In a new report on the collection, linking and use of data in biomedical research and health care (225-page / 2MB PDF), the Nuffield Council on Bioethics (NCoB) said organisations wishing to use health data must address moral questions as well as legal issues before proceeding with their data initiatives.
Its report comes as there is an increasing digitisation of data and availability of 'big data' analytics and technologies that can help medical researchers and health care providers gain useful insights into the effectiveness of treatments and members of the public at particular risk from certain diseases, for example. Its publication also comes after privacy issues delayed NHS England's 'care.data' scheme, and as a major UK genome data project gathers pace.
"Consent provides a mechanism to make controlled exceptions to an existing privacy norm for specific purposes (for example, to permit a medical diagnosis or referral) without abolishing the underlying norm," the NCoB said in its report. "However, consent does not itself ensure that all of the interests of the person giving consent are protected nor does it set aside the moral duty of care owed to that person by others who are given access to the information. On its own, consent is neither necessary nor sufficient for ethical extensions of data access."
The NCoB said that anonymising personal data and using it to advance medical science or health care was also not, on its own, sufficient to "guarantee" that the use of the data "is morally acceptable". It said there was a need for "effective governance of the use of data", after highlighting the potential clash between the public interest in using health data to further medical research and the sometimes competing public interest in protecting "individual privacy".
To address the issue, the NCoB said the use of data in biomedical research and health care "should be in accordance with a publicly statable set of morally reasonable expectations and subject to appropriate governance".
The NCoB said that stated expectations must recognise "a person’s profound moral interest in controlling others’ access to and disclosure of information relating to them held in circumstances they regard as confidential" as well as their human rights. Expectations on health data use and re-use should only be set following consultation with "people with morally relevant interests" and the governance and accountability procedures put in place for data initiatives should also be "morally justified", it said.
The NCoB said further research is required to better understand the "potential harms" of the misuse of biological and health data, as well as "the benefits of responsible data use". It said all health data research initiatives in the UK should be "mapped" and that the details used to "actively support both prospective and continuing evaluation of the risks or benefits of any policies, standards, or laws governing data used in biomedical research and health care".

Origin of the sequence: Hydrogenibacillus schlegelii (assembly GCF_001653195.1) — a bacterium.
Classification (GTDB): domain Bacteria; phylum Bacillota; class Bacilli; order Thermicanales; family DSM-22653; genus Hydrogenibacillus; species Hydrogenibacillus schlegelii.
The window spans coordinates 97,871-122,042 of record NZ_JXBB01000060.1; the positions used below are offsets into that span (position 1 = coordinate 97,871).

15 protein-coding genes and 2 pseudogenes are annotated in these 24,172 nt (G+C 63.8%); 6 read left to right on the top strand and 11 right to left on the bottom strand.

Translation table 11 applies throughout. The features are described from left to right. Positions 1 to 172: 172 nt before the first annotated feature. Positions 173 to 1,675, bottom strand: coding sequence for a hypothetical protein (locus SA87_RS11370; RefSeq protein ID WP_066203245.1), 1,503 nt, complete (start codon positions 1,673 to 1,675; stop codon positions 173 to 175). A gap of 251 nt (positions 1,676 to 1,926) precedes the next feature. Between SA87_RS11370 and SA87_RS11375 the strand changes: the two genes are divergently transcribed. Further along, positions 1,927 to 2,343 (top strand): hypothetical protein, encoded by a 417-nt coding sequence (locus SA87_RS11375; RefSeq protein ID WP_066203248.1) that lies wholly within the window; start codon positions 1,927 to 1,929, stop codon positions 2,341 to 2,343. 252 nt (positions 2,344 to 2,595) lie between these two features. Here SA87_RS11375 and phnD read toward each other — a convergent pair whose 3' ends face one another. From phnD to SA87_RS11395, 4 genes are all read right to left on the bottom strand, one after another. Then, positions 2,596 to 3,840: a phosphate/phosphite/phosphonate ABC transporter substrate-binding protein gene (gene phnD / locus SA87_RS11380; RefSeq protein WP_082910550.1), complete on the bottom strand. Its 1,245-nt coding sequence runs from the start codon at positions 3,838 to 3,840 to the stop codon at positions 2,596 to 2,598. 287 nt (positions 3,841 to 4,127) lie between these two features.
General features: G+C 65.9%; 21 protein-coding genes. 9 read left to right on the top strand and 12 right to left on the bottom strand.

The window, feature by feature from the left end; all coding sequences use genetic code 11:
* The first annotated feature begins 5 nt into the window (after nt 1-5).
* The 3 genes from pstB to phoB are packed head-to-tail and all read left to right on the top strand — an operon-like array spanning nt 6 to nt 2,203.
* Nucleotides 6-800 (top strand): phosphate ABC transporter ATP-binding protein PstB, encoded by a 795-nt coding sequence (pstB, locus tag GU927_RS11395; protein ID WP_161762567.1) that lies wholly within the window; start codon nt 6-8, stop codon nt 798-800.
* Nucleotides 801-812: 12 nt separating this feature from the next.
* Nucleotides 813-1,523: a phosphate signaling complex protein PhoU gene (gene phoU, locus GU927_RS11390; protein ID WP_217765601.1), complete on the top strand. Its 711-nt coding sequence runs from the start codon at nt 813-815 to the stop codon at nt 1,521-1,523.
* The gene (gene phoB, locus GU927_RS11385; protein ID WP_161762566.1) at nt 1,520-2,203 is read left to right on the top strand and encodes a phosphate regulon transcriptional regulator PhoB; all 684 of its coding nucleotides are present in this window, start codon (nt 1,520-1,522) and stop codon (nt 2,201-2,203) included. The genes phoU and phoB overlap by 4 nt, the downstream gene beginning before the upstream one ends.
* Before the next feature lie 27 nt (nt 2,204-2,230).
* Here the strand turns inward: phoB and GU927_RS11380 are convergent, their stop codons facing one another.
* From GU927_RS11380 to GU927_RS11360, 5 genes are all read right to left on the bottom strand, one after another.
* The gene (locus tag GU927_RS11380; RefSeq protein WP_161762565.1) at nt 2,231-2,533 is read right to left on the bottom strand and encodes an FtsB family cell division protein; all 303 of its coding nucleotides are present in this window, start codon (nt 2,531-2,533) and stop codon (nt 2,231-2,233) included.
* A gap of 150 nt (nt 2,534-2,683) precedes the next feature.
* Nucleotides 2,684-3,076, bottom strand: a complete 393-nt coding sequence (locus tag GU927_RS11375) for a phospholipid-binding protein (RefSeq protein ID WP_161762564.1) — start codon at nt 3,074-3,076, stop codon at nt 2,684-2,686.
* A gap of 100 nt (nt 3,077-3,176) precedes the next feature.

Individuals should be notified about any breach of their privacy in a medical research or health care context and there should be better legal protections to stop people 'blagging' health data, the NCoB said. It also called for new criminal penalties to be introduced into UK law to address the deliberate misuse of data.
"The UK government should legislate to introduce criminal penalties, comparable to those applicable for offences under the Computer Misuse Act 1990, for deliberate misuse of data whether or not it results in demonstrable harm to individuals," the NCoB said in its report.
Among its other recommendations, the NCoB called for greater transparency over the use of cloud services by national health bodies, and said those behind each medical research or health care data initiative should be required to issue a "a public statement of expectations about who may be given access to health data and for what purposes".
The NCoB said there should be a review into the "appropriateness" of partnership initiatives between public health bodies and businesses so to make sure that there is "public benefit" from the use of NHS patient records in research projects. It also said researchers, including those based overseas, should not have access to UK health data unless they are "subject to institutional oversight and effective sanction".